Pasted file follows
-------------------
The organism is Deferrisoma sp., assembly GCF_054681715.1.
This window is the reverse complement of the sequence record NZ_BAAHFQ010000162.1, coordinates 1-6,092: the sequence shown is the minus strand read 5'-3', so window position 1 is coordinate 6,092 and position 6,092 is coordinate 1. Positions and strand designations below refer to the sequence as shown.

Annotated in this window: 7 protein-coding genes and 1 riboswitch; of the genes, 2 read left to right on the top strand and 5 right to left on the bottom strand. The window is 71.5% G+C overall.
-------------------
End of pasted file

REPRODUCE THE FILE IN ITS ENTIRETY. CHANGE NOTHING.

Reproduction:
The organism is Deferrisoma sp., assembly GCF_054681715.1.
This window is the reverse complement of the sequence record NZ_BAAHFQ010000162.1, coordinates 1-6,092: the sequence shown is the minus strand read 5'-3', so window position 1 is coordinate 6,092 and position 6,092 is coordinate 1. Positions and strand designations below refer to the sequence as shown.

Annotated in this window: 7 protein-coding genes and 1 riboswitch; of the genes, 2 read left to right on the top strand and 5 right to left on the bottom strand. The window is 71.5% G+C overall.